“My parents told me to stay here until the baby was born,” says Diana, not her real name. “I wanted an abortion, but when I found out it was already too late. There was already a heartbeat.”
Beneath her pale yellow pajamas, Diana’s breasts, exceptionally large for her awkward 13-year-old frame, outsize her five-month-old baby bump. Her heart-shaped face has sprinklings of acne and she rarely shows her buck-toothed smile.
Raped by her neighbor last year, she was placed in a women’s shelter in West Jakarta by her family as soon as her pregnancy was discovered in April. To avoid rumors and the social stigma surrounding teenage pregnancy, Diana’s family plans to wait a year or two year before bringing the baby back home to raise it within the family.
Despite her traumatic experience, Diana can be considered one of the lucky few because she has made it to a shelter. While there has been a slight increase in sex education and campaigns to prevent teen pregnancies in recent years, there remains a dire need for reproductive health assistance for unmarried pregnant teens.
Limited Data, Limited Services
“Assistance for teen pregnancies outside of marriage is very poor because society has already declared it to be illegal and forbidden,” says Hadi Supeno, chairman of the Indonesian Commission for Child Protection (KPAI).
There are an estimated 40 million adolescents in Indonesia aged from 10 to 19, according to the Ministry of Health. Recent surveys have pointed to increased sexual activity among young people, although specific and reliable data on teenage sex and pregnancy is hard to come by.
The communication and information technology minister, Tifatul Sembiring, recently publicized a poll supposedly conducted by the KPAI in 2007 involving 4,500 teenagers in 12 cities aged 14-18. Although there are serious doubts over the veracity of the data, Tifatul said the survey showed that 62.7 percent had engaged in sexual intercourse and 21.2 percent of girls had had an abortion.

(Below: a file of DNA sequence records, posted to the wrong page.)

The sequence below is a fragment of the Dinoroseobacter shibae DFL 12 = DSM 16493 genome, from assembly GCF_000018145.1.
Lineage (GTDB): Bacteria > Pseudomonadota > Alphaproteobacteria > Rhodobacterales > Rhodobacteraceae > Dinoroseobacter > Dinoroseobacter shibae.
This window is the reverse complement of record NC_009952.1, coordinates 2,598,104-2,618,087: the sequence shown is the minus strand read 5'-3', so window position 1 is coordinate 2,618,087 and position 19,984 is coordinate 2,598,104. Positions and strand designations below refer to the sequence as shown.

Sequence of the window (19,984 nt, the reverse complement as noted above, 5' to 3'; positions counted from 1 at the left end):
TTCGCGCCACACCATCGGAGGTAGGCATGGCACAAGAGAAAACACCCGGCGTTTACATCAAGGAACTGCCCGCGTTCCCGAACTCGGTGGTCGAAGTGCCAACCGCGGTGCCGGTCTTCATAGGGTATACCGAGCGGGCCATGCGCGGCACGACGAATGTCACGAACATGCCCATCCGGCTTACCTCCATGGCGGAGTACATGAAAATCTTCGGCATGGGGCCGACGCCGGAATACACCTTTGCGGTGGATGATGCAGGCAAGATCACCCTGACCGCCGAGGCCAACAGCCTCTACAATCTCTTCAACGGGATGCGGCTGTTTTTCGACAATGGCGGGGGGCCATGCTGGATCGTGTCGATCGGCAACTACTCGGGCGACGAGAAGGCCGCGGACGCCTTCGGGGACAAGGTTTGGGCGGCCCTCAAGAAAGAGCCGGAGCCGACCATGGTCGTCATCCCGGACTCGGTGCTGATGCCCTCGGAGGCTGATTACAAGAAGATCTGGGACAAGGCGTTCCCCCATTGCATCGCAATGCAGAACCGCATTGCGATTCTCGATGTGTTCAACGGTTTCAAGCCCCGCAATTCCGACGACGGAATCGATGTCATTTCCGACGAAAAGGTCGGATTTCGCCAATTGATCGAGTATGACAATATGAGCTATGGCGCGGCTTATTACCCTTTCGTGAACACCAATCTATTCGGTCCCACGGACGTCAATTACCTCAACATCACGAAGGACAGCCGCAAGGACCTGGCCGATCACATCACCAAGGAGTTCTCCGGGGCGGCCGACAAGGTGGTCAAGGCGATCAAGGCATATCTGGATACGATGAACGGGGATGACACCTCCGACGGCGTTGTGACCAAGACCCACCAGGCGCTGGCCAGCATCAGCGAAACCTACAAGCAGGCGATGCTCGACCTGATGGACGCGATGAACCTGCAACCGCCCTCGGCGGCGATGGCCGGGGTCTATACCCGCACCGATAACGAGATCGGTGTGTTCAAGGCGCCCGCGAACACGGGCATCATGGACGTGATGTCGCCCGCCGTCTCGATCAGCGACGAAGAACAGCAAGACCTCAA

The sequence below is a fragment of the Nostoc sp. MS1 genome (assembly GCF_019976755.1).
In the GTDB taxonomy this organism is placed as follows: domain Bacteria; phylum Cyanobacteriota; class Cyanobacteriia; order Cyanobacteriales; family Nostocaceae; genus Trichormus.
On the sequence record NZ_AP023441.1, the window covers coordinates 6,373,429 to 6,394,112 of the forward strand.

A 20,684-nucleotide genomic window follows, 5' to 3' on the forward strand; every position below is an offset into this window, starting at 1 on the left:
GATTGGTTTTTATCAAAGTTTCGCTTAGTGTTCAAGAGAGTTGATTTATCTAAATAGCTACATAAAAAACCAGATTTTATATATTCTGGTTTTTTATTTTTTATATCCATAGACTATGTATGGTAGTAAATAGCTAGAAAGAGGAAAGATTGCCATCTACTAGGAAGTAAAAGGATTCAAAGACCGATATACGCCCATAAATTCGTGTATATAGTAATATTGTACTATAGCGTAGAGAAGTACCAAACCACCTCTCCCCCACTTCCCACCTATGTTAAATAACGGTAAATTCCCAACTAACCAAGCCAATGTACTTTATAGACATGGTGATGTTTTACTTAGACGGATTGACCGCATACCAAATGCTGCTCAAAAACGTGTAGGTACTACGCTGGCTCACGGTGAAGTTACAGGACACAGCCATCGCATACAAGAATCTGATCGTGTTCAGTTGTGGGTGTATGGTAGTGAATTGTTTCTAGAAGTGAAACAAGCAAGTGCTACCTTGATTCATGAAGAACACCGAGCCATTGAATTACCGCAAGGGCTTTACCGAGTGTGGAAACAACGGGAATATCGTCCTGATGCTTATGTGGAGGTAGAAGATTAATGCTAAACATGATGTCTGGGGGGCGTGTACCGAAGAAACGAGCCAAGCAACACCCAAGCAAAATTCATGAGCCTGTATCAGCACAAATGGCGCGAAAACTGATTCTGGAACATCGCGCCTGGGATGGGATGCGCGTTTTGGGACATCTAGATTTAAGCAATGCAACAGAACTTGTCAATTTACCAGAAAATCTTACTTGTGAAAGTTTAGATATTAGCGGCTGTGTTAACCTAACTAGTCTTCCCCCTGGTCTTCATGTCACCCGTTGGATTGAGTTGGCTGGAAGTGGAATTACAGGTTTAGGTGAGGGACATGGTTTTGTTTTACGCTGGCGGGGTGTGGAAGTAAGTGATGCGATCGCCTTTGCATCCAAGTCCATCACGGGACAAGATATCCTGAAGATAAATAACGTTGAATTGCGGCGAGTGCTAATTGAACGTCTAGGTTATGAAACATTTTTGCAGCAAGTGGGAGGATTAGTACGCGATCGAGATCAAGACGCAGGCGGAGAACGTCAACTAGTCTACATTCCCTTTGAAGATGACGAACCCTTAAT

“The KPAI survey is only an indication of the behavior of our young people,” says Dr. Melania Hidayat, national program officer for reproductive health at the United Nations Population Fund (UNFPA). “Local clinics are the main source for data, and they are very unlikely to have accurate figures.”
Perhaps partly as a result of this lack of data, which could hide the extent of the problem, health services for unmarried teenagers who fall pregnant are very limited. Moreover, what few services are available are not easily accessible due to limited health coverage in rural areas, cultural barriers or lack of supporting government policy.
For instance, in 2003, the Health Ministry began the Adolescent Friendly Health Services approach in community health centers, or puskesmas. The AFHS, an affordable youth-friendly service that stresses confidentiality and sensitivity, provides sexual education information to teenagers. However, it is only available in 26 provinces at 1,611 centers — or about 20 percent of all clinics across the country — most of them in urban areas.
Nongovernmental organizations such as the Indonesian Family Planning Association (PKBI) and the Pelita Ilmu Foundation (YPI), which campaigns against HIV/AIDS, also offer counseling for pregnant teens, although it is not a free service. An hour-long session with a counselor costs about Rp 50,000 ($5.45).
Preferred Option: Abortion
Of the three logical options open to pregnant teens — keeping the child, which involves living with the stigma that comes with it; putting the baby up for adoption; or going through an abortion, which is illegal except in certain circumstances — the last one appears to be the most preferred.